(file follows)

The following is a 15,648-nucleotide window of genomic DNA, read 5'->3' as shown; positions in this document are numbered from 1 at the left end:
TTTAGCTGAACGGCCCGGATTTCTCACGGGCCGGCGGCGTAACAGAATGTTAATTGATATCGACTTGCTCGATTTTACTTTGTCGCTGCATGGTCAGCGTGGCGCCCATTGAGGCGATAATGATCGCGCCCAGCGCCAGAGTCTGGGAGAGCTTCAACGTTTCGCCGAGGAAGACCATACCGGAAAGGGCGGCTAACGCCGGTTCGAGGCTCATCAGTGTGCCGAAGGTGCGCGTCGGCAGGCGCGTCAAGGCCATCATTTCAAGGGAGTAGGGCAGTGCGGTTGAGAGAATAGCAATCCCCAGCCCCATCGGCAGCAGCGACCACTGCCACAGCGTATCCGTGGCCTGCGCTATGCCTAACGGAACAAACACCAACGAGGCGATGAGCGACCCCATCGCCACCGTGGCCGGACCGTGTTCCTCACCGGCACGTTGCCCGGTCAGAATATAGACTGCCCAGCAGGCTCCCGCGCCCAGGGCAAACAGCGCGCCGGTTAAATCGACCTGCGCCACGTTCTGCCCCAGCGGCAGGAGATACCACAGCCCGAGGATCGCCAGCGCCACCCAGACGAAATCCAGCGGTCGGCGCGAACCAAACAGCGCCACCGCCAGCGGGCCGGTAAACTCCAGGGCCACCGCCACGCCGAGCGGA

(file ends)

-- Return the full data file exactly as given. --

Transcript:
The following is a 15,648-nucleotide window of genomic DNA, read 5'->3' as shown; positions in this document are numbered from 1 at the left end:
TTTAGCTGAACGGCCCGGATTTCTCACGGGCCGGCGGCGTAACAGAATGTTAATTGATATCGACTTGCTCGATTTTACTTTGTCGCTGCATGGTCAGCGTGGCGCCCATTGAGGCGATAATGATCGCGCCCAGCGCCAGAGTCTGGGAGAGCTTCAACGTTTCGCCGAGGAAGACCATACCGGAAAGGGCGGCTAACGCCGGTTCGAGGCTCATCAGTGTGCCGAAGGTGCGCGTCGGCAGGCGCGTCAAGGCCATCATTTCAAGGGAGTAGGGCAGTGCGGTTGAGAGAATAGCAATCCCCAGCCCCATCGGCAGCAGCGACCACTGCCACAGCGTATCCGTGGCCTGCGCTATGCCTAACGGAACAAACACCAACGAGGCGATGAGCGACCCCATCGCCACCGTGGCCGGACCGTGTTCCTCACCGGCACGTTGCCCGGTCAGAATATAGACTGCCCAGCAGGCTCCCGCGCCCAGGGCAAACAGCGCGCCGGTTAAATCGACCTGCGCCACGTTCTGCCCCAGCGGCAGGAGATACCACAGCCCGAGGATCGCCAGCGCCACCCAGACGAAATCCAGCGGTCGGCGCGAACCAAACAGCGCCACCGCCAGCGGGCCGGTAAACTCCAGGGCCACCGCCACGCCGAGCGGA